VS.

Gelded vs. Help

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Geldedverb

simple past tense and past participle of geld

Helpnoun

(uncountable) Action given to provide assistance; aid.

‘I need some help with my homework.’;

Geldedadjective

Castrated.

Helpnoun

Something or someone which provides assistance with a task.

‘He was a great help to me when I was moving house.’; ‘I've printed out a list of math helps.’;

Geldedadjective

(of a male animal) having the testicles removed;

‘a cut horse’;

Helpnoun

Documentation provided with computer software, etc. and accessed using the computer.

‘I can't find anything in the help about rotating an image.’;

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Helpnoun

One or more people employed to help in the maintenance of a house or the operation of a farm or enterprise.

‘The help is coming round this morning to clean.’; ‘Most of the hired help is seasonal, for the harvest.’;

Helpnoun

(uncountable) Correction of deficits, as by psychological counseling or medication or social support or remedial training.

‘His suicide attempts were a cry for help.’; ‘He really needs help in handling customer complaints.’; ‘“He’s a real road-rager.” / “Yup, he really needs help, maybe anger management.”’;

Helpverb

(transitive) To provide assistance to (someone or something).

‘He helped his grandfather cook breakfast.’;

Helpverb

(transitive) To assist (a person) in getting something, especially food or drink at table; used with to.

‘It is polite to help your guests to food before serving yourself.’; ‘Help yourself to whatever's in the fridge.’;

Helpverb

(transitive) To contribute in some way to.

‘The white paint on the walls helps make the room look brighter.’; ‘If you want to get a job, it helps to have some prior experience.’;

Helpverb

(intransitive) To provide assistance.

‘She was struggling with the groceries, so I offered to help.’; ‘Please, help!’;

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Helpverb

(transitive) To avoid; to prevent; to refrain from; to restrain (oneself). Usually used in nonassertive contexts with can.

‘We couldn’t help noticing that you were late.’; ‘We couldn’t help but notice that you were late.’; ‘She’s trying not to smile, but she can’t help herself.’; ‘Can I help it if I'm so beautiful?’; ‘Can I help it that I fell in love with you?’; ‘Are they going to beat us?’; ‘Not if I can help it!’;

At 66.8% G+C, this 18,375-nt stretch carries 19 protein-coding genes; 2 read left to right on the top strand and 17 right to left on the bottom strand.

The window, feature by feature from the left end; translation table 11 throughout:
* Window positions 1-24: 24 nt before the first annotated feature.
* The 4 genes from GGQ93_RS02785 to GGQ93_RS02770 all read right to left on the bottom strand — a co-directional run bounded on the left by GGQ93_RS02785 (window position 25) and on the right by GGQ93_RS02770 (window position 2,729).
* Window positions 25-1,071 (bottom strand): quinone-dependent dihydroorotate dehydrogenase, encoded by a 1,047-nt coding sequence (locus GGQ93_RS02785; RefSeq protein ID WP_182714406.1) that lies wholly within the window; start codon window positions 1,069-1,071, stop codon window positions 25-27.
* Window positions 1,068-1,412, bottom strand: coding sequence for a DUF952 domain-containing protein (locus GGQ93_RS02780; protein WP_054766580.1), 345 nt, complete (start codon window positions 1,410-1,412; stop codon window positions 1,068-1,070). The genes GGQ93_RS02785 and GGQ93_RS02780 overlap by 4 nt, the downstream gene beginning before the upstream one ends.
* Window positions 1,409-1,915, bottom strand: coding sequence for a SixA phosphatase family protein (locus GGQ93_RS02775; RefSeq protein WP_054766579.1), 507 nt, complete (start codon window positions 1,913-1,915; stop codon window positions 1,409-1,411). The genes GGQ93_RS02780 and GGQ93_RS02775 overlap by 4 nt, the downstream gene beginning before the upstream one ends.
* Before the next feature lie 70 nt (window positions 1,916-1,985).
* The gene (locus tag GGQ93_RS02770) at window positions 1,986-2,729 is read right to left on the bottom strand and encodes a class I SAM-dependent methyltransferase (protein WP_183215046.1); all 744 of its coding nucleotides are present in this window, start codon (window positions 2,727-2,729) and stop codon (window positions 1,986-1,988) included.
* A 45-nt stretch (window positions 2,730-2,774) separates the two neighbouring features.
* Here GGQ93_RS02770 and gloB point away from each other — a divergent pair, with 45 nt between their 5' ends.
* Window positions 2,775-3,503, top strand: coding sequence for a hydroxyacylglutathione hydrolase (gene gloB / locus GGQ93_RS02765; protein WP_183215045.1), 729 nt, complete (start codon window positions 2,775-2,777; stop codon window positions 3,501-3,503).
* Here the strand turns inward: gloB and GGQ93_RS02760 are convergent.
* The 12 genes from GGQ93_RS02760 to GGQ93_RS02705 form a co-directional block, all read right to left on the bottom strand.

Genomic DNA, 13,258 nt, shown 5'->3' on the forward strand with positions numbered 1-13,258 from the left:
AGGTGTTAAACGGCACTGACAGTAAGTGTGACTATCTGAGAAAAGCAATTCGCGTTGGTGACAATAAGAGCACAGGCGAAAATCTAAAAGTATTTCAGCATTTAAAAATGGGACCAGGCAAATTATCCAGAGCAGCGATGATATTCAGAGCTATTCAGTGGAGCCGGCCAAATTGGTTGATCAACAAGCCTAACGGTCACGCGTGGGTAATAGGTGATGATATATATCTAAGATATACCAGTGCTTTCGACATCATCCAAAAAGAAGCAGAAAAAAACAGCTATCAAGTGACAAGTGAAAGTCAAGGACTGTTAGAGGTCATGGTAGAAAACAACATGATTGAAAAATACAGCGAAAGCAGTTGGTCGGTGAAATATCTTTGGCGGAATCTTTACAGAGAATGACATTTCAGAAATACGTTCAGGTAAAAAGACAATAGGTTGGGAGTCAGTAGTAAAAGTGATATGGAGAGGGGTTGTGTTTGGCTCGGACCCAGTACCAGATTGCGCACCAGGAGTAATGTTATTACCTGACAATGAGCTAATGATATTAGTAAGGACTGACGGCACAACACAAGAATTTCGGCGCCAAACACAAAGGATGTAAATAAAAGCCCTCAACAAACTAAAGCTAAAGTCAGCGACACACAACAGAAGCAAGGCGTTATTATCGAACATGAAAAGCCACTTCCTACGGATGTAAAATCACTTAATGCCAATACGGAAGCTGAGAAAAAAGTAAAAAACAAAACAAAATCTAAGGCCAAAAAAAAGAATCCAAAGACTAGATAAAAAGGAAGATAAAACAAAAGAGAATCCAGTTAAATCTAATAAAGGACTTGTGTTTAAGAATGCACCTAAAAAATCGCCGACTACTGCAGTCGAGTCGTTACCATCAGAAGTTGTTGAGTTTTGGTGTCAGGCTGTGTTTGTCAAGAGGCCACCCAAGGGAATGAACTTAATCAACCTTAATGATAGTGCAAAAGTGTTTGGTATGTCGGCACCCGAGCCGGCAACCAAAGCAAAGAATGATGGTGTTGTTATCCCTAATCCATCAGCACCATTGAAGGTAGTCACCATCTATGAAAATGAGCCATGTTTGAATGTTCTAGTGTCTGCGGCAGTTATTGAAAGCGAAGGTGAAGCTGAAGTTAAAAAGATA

Helpinterjection

A cry of distress or an urgent request for assistance

Helpverb

To furnish with strength or means for the successful performance of any action or the attainment of any object; to aid; to assist; as, to help a man in his work; to help one to remember; - the following infinitive is commonly used without to; as, "Help me scale yon balcony."

Helpverb

To furnish with the means of deliverance from trouble; as, to help one in distress; to help one out of prison.

Helpverb

To furnish with relief, as in pain or disease; to be of avail against; - sometimes with of before a word designating the pain or disease, and sometimes having such a word for the direct object.

‘The true calamus helps coughs.’;

Helpverb

To change for the better; to remedy.

‘Cease to lament for what thou canst not help.’;

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Helpverb

To prevent; to hinder; as, the evil approaches, and who can help it?

Helpverb

To forbear; to avoid.

‘I can not help remarking the resemblance betwixt him and our author.’;

Helpverb

To wait upon, as the guests at table, by carving and passing food.

‘The god of learning and of lightWould want a god himself to help him out.’;

Helpverb

To lend aid or assistance; to contribute strength or means; to avail or be of use; to assist.

‘A generous present helps to persuade, as well as an agreeable person.’;